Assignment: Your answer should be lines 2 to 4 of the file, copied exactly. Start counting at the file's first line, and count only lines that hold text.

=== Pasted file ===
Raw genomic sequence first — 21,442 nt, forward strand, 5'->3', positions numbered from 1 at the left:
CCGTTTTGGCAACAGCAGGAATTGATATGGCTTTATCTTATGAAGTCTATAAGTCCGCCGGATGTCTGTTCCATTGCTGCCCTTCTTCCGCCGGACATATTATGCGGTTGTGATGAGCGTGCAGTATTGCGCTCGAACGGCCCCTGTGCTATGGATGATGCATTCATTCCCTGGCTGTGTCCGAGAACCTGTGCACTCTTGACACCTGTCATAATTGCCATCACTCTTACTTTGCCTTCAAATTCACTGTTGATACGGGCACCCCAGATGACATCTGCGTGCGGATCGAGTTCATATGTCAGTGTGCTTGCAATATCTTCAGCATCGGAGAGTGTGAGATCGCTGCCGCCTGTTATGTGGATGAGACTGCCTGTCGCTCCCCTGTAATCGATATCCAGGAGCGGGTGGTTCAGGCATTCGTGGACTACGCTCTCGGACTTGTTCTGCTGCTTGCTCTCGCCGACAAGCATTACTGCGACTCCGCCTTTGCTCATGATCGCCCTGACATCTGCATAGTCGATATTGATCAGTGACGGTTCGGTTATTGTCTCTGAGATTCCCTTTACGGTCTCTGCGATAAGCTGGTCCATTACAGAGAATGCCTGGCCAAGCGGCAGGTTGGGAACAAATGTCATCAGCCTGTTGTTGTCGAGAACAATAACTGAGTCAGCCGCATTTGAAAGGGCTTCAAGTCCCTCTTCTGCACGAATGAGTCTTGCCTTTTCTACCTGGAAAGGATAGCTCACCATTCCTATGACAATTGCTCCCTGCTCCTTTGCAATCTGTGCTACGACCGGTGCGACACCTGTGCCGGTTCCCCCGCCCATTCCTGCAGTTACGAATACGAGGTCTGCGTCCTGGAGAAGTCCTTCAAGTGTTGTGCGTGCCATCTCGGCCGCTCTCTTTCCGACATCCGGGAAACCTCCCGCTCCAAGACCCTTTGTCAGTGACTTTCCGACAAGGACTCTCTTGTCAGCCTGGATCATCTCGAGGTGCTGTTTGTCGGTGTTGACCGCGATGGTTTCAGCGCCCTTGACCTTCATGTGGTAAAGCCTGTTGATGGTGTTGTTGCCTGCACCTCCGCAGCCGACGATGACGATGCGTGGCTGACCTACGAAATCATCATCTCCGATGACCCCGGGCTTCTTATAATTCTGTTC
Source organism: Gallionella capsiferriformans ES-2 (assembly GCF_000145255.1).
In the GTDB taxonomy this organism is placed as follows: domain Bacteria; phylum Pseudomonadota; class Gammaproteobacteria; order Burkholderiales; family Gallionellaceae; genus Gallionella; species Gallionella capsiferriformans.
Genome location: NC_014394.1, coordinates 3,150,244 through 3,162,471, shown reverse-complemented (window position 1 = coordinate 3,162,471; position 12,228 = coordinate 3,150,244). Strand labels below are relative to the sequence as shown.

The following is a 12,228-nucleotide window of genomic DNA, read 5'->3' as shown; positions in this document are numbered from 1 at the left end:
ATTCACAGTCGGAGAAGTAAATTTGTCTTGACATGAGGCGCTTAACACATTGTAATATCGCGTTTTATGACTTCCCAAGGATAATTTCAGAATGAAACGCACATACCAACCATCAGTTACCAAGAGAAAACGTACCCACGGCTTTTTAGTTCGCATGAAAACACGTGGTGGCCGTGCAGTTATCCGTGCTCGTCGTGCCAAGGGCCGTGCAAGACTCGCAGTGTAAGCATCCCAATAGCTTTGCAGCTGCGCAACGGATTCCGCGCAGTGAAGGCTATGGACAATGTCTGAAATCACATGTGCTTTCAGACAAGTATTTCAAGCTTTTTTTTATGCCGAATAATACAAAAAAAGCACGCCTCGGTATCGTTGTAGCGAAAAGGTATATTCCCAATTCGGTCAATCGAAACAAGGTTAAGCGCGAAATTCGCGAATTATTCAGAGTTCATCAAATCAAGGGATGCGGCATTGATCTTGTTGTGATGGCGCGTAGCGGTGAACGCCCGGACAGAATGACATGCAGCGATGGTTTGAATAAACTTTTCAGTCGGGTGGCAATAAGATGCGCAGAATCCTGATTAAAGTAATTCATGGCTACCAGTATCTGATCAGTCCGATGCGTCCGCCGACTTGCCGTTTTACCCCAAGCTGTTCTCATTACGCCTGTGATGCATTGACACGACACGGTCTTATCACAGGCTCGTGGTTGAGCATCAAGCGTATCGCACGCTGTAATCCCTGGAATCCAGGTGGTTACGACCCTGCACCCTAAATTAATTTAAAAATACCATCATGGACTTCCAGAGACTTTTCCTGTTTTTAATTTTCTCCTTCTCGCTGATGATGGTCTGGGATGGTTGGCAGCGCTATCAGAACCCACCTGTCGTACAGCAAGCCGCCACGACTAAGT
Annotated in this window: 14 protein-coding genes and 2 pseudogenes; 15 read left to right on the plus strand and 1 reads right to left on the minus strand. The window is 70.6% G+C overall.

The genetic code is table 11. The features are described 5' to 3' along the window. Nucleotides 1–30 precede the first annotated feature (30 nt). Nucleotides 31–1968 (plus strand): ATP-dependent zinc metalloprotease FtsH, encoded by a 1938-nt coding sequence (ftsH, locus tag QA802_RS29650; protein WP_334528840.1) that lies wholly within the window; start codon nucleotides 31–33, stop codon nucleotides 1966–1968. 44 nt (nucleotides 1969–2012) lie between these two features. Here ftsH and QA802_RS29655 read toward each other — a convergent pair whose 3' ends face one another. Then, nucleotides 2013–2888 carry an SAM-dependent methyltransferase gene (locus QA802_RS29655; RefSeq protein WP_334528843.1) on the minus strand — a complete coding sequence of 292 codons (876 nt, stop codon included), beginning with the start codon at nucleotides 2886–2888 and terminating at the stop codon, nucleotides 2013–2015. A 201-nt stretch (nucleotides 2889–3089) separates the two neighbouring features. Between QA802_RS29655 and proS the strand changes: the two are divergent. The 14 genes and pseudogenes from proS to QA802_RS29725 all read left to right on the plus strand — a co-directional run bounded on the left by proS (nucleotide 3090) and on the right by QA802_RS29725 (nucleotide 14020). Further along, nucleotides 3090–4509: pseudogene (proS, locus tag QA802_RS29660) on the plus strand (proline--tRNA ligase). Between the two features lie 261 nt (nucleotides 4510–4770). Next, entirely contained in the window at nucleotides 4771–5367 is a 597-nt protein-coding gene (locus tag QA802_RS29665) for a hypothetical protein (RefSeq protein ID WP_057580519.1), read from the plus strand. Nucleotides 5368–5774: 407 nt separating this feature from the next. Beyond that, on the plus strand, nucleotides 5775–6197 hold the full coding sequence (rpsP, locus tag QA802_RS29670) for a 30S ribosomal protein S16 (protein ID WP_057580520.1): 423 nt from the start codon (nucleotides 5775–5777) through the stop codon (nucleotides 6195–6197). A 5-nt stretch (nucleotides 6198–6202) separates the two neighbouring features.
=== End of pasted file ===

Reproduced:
CCGTTTTGGCAACAGCAGGAATTGATATGGCTTTATCTTATGAAGTCTATAAGTCCGCCGGATGTCTGTTCCATTGCTGCCCTTCTTCCGCCGGACATATTATGCGGTTGTGATGAGCGTGCAGTATTGCGCTCGAACGGCCCCTGTGCTATGGATGATGCATTCATTCCCTGGCTGTGTCCGAGAACCTGTGCACTCTTGACACCTGTCATAATTGCCATCACTCTTACTTTGCCTTCAAATTCACTGTTGATACGGGCACCCCAGATGACATCTGCGTGCGGATCGAGTTCATATGTCAGTGTGCTTGCAATATCTTCAGCATCGGAGAGTGTGAGATCGCTGCCGCCTGTTATGTGGATGAGACTGCCTGTCGCTCCCCTGTAATCGATATCCAGGAGCGGGTGGTTCAGGCATTCGTGGACTACGCTCTCGGACTTGTTCTGCTGCTTGCTCTCGCCGACAAGCATTACTGCGACTCCGCCTTTGCTCATGATCGCCCTGACATCTGCATAGTCGATATTGATCAGTGACGGTTCGGTTATTGTCTCTGAGATTCCCTTTACGGTCTCTGCGATAAGCTGGTCCATTACAGAGAATGCCTGGCCAAGCGGCAGGTTGGGAACAAATGTCATCAGCCTGTTGTTGTCGAGAACAATAACTGAGTCAGCCGCATTTGAAAGGGCTTCAAGTCCCTCTTCTGCACGAATGAGTCTTGCCTTTTCTACCTGGAAAGGATAGCTCACCATTCCTATGACAATTGCTCCCTGCTCCTTTGCAATCTGTGCTACGACCGGTGCGACACCTGTGCCGGTTCCCCCGCCCATTCCTGCAGTTACGAATACGAGGTCTGCGTCCTGGAGAAGTCCTTCAAGTGTTGTGCGTGCCATCTCGGCCGCTCTCTTTCCGACATCCGGGAAACCTCCCGCTCCAAGACCCTTTGTCAGTGACTTTCCGACAAGGACTCTCTTGTCAGCCTGGATCATCTCGAGGTGCTGTTTGTCGGTGTTGACCGCGATGGTTTCAGCGCCCTTGACCTTCATGTGGTAAAGCCTGTTGATGGTGTTGTTGCCTGCACCTCCGCAGCCGACGATGACGATGCGTGGCTGACCTACGAAATCATCATCTCCGATGACCCCGGGCTTCTTATAATTCTGTTC
Source organism: Gallionella capsiferriformans ES-2 (assembly GCF_000145255.1).
In the GTDB taxonomy this organism is placed as follows: domain Bacteria; phylum Pseudomonadota; class Gammaproteobacteria; order Burkholderiales; family Gallionellaceae; genus Gallionella; species Gallionella capsiferriformans.